Government has published a list of proposed legislation for the autumn term. There are 36 pieces of urgent legislation proposed, including a Credit Union (Amendment) Bill, Land Value Sharing and Urban Development Zones Bill, Gambling Regulation Bill, Charities (Amendment) Bill, Co-operative Societies Bill, Companies (Administrative, Governance & Insolvency Amendment) Bill and Limited Partnership Bill.
There is also a list of the 27 Bills currently before the Dail.
Small pension funds
Currently small pension funds have an option to prepare ‘an alternative annual report’ which is not audited, although a limited report from an auditor is attached to such reports. However, small schemes will now require a full audit. See a summary of the new disclosure provision on the pension regulators website.
It is inevitable that the total amount of taxation required to fund public services will increase in the years ahead
Commission on Taxation and Welfare
The Report of the Commission on Taxation and Welfare has been published. The Commission’s terms of reference asked for an overall appraisal of the suitability of the taxation and welfare systems to Ireland’s present and future needs, and the consideration of a number of specific policy matters.
The Commission noted that given Ireland’s demographic profile, level of public debt, and a number of other fiscal risks, it is inevitable that the total amount of taxation required to fund public services will increase in the years ahead.
The Commission recommends broadening the base within and across most tax heads to secure sustainability of the taxation system against future challenges.
Sale and leaseback accounting
The International Accounting Standards Board (IASB) has issued a narrow-scope amendment to the requirements for sale and leaseback transactions under IFRS 16. The amendment adds a requirement to explain how a company accounts for a sale and leaseback after the date of the transaction.
The Irish Accounting and Auditing Supervisory Authority (IAASA) has consulted on the adoption of a policy on publication of their findings in respect of financial reporting and compliance by public interest entities (ie quoted) companies. Publication of deficiencies in a quoted company’s financial statements may have an untoward effect on the market, but is likely to encourage better compliance.
Turning a cash lump sum into regular taxed rental income is a common way of laundering the proceeds of crime
Money laundering trends
A recent trend in money laundering is for launderers to purchase property, including buy-to-let residential property, through companies that are often beneficially owned by non-Irish nationals.
Frequently the formation agents are still listed as directors or secretary, circumventing the requirement for an Irish or EU-resident director and also facilitating the opening of an Irish bank account in the company’s name.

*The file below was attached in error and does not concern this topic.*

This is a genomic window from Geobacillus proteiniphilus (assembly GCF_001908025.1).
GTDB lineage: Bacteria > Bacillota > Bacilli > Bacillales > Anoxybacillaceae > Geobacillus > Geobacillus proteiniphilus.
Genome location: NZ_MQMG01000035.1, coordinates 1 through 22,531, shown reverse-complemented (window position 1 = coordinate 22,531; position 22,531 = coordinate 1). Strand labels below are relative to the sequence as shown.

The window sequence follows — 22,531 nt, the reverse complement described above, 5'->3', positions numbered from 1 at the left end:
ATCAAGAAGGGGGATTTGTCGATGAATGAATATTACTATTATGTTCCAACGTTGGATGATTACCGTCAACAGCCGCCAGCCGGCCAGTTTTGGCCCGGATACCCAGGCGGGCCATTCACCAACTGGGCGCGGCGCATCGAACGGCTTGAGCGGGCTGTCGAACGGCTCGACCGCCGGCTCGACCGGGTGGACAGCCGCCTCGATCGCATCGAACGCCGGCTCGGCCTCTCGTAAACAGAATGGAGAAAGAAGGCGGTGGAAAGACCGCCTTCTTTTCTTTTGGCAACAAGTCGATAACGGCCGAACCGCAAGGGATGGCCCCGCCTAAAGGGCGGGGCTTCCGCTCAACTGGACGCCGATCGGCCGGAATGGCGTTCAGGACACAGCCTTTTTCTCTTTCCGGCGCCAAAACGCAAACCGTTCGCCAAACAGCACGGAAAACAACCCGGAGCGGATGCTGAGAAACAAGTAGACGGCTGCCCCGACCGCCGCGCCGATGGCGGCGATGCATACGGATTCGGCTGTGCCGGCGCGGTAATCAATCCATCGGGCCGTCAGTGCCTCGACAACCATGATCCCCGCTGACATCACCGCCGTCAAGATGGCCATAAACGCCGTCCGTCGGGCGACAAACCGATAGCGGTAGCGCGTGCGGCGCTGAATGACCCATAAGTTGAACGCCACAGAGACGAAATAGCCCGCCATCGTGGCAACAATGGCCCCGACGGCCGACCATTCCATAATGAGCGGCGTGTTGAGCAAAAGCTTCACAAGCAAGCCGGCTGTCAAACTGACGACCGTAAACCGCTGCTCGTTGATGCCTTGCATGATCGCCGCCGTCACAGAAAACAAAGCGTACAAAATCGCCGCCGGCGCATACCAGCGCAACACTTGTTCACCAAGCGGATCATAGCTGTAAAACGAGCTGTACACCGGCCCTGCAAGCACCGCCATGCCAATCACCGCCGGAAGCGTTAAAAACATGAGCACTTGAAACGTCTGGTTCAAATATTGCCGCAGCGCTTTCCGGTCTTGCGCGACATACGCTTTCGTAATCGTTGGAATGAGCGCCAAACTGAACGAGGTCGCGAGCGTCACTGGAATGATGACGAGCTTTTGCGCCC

If a solicitor, accountant or auctioneer is advising on such transactions, they must satisfy themselves as to the source of funds and satisfy themselves as to the identity of the beneficial owners.
The advisor must also perform a sanction check of all the legal persons within the chain of the movement of money or property title.
All the normal risk factors need to be considered when looking at sources of funds, such as the strength of the anti-money laundering procedures in the country of origin, any exchange controls in place in the country of origin, and social media and other online searches on the individuals.
Turning a cash lump sum into regular taxed rental income is a common way of laundering the proceeds of crime. Reporting such transaction when there is any suspicion of money laundering protects the advisor from criminal prosecution.
Assisting a client in such a transaction when the advisor has actual knowledge (ie more than a suspicion) of irregularities is assisting in the layering part of money laundering and itself a criminal activity.
A second recent trend is to use a legitimate business to launder funds. The construction industry is particularly attractive to launderers due to the large size of many construction projects and is frequently used for trade-based money laundering. However, any cash business is exposed.
It has also been noted that there are fraudulent Ukrainian identification documents circulating. These documents are being used for criminal purposes, including people trafficking.
An ACCA member studying for a PhD at Ulster University business school is undertaking research on how small and medium-sized accountancy practices (SMPs) in Ireland are responding to challenges and addressing opportunities through service innovation, and is looking for members to respond to a short survey.
The survey should take approximately 15 minutes to complete. The findings will be used to help inform recommendations for interventions to aid SMPs.